Detective Comics Number 38 had 56 pages of story, but those 56 pages of stories covered several characters.  In fact, there were 8 separate stories told in that issue of Detective Comics.  The lead story, which has been previously stated, was the origin of Robin and took up 12 pages.  The rest of the magazines only had three characters that would stand the test of time Slam Bradley, Speed Saunders and The Crimson Avenger.  All of those stories were between 5 and 8 pages and were complete in and of themselves.  They were not cliffhangers where you would have to wait for the next issue for the ending.

The stories were short, entertaining filled with character and dialogue.  They were action packed and suspenseful and you got all of this for a dime.  One thin time bought you 8 stories that you and your friends would read and then trade off for the other comics that were available at that time.  If you had a dollar to spend on comics you would come away with 560 pages of action and adventure.

Detective Comics # 38 was published in 1940.  The Comic book would go thru a hay day in the 40s with all kinds of Superheroes, but as the 40s faded and the 50s began comic books would go under scrutiny and the government would take a hand in toning down the story lines.   A self-policing agency would be established, and all comics would need The Comics Code seal of approval before being published.  This code would last into the 70s before it would begin to break down.

The comic book itself it would go through changes.  56 pages would eventually go down to a smaller number and in 1973 in Batman #251 you had 22 pages of story and you paid 20 cents.  By now there were very few books that split the book up in to more than one character.  Detective Comics might have a Batman lead story with a Batgirl or Robin second story.  Superboy would often have a Superboy lead story with The Legion Of Superheroes as a second story.  A Batman comic had a single hero with a single story.  In this issue the story was amazing and truly a landmark issue for Batman.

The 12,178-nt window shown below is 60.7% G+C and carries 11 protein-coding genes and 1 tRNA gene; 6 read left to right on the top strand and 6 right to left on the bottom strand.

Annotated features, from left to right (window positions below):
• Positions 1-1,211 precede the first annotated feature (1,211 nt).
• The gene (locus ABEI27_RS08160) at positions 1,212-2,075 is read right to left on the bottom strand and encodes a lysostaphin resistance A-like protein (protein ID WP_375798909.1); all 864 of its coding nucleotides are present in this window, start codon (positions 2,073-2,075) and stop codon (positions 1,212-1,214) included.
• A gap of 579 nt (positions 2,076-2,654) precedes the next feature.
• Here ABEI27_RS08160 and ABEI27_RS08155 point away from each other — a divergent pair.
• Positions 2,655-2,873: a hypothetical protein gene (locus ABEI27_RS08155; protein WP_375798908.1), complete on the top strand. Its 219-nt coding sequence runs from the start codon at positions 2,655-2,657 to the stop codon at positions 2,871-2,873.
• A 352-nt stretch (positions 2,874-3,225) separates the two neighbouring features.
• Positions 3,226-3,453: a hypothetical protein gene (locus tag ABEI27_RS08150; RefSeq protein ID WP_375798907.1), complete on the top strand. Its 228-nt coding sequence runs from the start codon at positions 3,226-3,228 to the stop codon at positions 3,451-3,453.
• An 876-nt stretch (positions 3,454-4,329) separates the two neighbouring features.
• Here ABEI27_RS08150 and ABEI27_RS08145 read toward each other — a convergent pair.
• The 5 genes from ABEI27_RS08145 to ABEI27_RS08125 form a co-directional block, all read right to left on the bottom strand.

The 1950s and 60s saw a time of comic book clowning.  A lot of the Superhero stories were outlandish science fiction or even funny stories.  The villains, for most part, were stylish bank robbers or were trying to take over the world.  The stories were rarely gritty or realistic and murder for the sake of murder or revenge didn’t happen much.  That changed in the 1970s.  A new sense of realism came into the comic book.  This was  started by Marvel Comics and then followed by DC.  Batman especially under the writing of Denny O’Neil and the art of Neal Adams became a hero of the street.  And the streets were dirty and frightening.

Batman #251 brought back The Joker, but this Joker was not up for a series of robberies with some kind of outlandish, showy scheme.  This Joker was insane and was out for revenge against his old henchman.  He was taking them out one by one in his old style with Joker venom.  They died laughing.  This was the original Joker not funny or clownish, but diabolical and deadly.

This 22-page story had everything you could want.  Action adventure and mystery.  You saw both the Joker and Batman at their best and the climax was truly memorable.  In the 90s this book was adapted to the Batman The Animated series.  It was truly a landmark book and story.  The book had four to seven panels per page and the story was driven by both dialogue and action.  The perfect combination for a perfect story and all for twenty cents.

Fast forward 45 year later.  It is now 2018 and the Comic Book has gone thru many changes.  At this stage it is doubtful that any Comic Book is accessible to a child under the age of twelve.  First the price is prohibitive.  Batman is one of the least expensive books, one of the very few monthly titles priced at $2.99.  Most other Comic Books are now priced at $3.99 and that is both DC and Marvel.  The quality of the paper had gone up.  It is no longer newsprint more of the glossy paper that you see in magazines.

Taking a look at Batman number 12 under the Rebirth banner which started in 2016 we find Batman in a fight against Bane to recapture the Psycho Pirate.  This book is 20 pages of art, but it is markedly different than the Batman book that we looked at from 1973.

First the dialogue is not present at all.  In fact there is no dialogue in the book.  All 20 pages are dedicated to a battle between Batman and Bane’s soldiers.  The writing comes in the form of a letter from Batman to Selina Kyle AKA Catwoman.  The letter is his reasoning as to why they cannot be in a relationship.  The words on the page have nothing to do with the story at all.